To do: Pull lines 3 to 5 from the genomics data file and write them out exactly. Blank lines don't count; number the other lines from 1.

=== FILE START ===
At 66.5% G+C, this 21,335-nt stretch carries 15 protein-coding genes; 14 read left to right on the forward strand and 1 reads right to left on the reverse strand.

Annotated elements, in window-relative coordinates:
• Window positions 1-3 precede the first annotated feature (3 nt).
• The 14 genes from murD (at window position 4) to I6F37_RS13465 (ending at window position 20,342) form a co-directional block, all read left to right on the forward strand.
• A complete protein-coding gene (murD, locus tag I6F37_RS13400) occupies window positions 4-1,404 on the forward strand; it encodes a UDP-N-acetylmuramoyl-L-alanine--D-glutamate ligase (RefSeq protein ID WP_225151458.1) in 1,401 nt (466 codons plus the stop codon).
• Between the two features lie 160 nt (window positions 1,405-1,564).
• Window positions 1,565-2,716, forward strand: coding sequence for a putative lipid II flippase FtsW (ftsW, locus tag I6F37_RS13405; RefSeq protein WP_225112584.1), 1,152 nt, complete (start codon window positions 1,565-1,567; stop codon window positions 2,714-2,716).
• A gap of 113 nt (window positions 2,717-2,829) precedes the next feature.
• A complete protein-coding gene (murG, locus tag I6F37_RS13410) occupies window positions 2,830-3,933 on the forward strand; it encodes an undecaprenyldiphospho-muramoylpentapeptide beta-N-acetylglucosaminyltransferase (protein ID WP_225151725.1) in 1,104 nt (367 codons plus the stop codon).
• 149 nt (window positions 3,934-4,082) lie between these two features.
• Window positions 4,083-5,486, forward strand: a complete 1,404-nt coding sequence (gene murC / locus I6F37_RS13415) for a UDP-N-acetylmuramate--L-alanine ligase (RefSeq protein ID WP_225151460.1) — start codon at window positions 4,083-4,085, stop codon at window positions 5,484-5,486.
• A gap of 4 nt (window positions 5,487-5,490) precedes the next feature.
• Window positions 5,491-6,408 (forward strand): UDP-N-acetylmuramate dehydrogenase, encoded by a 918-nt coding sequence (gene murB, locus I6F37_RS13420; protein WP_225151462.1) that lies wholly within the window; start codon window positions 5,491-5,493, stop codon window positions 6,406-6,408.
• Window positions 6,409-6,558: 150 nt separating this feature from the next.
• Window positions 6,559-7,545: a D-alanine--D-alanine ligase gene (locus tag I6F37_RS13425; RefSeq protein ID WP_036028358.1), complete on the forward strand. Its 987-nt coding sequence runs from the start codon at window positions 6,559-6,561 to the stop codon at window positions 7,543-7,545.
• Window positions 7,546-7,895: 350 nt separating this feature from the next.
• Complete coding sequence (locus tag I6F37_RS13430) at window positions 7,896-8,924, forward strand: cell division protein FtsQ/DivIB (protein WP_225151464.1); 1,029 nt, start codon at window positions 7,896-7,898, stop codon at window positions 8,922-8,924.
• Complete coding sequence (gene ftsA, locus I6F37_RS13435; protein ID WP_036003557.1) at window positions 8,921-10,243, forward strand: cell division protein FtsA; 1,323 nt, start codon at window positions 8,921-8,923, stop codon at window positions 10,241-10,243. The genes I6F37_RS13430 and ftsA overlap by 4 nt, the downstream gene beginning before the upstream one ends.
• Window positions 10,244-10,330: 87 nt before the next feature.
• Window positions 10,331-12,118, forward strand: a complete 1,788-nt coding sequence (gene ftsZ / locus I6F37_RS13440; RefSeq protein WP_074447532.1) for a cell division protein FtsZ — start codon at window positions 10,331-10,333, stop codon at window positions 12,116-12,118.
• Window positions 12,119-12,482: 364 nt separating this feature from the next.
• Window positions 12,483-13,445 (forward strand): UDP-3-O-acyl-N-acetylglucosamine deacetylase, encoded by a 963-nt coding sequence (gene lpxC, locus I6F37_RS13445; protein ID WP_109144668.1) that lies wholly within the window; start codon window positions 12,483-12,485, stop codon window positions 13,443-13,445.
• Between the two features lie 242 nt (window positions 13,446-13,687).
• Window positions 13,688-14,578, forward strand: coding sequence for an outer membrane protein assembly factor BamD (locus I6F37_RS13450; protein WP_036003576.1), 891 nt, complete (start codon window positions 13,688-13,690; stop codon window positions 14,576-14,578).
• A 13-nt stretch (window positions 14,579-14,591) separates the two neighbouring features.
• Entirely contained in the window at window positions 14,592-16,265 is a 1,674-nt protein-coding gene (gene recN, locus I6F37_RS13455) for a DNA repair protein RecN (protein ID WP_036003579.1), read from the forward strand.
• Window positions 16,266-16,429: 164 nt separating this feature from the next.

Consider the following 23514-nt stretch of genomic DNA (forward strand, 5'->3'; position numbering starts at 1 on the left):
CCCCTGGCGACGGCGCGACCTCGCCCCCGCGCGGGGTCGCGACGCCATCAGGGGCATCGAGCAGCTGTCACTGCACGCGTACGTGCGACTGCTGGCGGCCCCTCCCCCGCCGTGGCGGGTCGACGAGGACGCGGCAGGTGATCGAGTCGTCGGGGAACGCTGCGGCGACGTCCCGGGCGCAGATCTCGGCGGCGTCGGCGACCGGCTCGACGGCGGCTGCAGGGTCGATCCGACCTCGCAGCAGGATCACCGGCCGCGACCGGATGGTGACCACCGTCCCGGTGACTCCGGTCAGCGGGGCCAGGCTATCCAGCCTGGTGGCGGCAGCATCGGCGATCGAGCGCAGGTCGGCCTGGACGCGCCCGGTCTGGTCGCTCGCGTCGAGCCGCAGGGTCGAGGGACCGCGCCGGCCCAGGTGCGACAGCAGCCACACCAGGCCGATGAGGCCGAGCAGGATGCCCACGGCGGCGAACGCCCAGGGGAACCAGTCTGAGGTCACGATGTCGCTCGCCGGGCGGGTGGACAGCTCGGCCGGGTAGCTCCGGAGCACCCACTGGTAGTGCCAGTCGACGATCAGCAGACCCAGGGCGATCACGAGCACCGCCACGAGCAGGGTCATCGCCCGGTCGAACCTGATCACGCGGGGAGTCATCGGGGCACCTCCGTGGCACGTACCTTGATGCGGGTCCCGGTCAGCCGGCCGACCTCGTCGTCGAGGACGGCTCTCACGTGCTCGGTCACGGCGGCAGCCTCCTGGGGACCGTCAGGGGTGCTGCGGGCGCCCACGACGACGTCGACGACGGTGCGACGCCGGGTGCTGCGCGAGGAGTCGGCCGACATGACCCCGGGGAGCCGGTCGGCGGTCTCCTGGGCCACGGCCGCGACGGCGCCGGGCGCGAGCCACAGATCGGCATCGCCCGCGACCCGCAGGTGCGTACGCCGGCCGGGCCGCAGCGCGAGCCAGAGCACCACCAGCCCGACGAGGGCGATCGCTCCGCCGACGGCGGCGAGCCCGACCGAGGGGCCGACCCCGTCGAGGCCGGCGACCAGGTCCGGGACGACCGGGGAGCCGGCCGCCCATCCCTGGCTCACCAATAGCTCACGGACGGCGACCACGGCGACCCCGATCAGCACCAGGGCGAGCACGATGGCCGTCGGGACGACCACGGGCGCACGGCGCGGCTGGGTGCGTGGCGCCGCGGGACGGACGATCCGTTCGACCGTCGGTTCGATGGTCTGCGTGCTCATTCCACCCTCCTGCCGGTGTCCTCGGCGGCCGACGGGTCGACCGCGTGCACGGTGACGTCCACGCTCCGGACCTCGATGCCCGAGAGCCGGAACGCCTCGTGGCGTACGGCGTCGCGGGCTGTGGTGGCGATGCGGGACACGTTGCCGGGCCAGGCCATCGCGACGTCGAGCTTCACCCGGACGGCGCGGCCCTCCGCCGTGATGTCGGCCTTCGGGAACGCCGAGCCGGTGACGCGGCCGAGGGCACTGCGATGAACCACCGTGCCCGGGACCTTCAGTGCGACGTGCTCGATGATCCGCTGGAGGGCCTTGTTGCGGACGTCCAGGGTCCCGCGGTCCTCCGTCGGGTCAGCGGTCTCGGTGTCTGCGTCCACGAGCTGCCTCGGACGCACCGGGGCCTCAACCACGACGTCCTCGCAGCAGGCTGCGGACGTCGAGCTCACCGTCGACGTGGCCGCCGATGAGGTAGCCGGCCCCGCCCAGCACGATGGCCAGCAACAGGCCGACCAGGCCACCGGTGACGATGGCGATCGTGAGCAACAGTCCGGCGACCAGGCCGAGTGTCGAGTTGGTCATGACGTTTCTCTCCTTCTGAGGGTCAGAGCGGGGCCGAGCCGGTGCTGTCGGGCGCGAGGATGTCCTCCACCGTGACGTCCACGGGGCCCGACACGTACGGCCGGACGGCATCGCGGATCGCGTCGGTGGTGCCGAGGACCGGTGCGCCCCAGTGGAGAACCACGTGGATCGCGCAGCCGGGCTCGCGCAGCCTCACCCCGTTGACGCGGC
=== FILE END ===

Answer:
• Window positions 1-3 precede the first annotated feature (3 nt).
• The 14 genes from murD (at window position 4) to I6F37_RS13465 (ending at window position 20,342) form a co-directional block, all read left to right on the forward strand.
• A complete protein-coding gene (murD, locus tag I6F37_RS13400) occupies window positions 4-1,404 on the forward strand; it encodes a UDP-N-acetylmuramoyl-L-alanine--D-glutamate ligase (RefSeq protein ID WP_225151458.1) in 1,401 nt (466 codons plus the stop codon).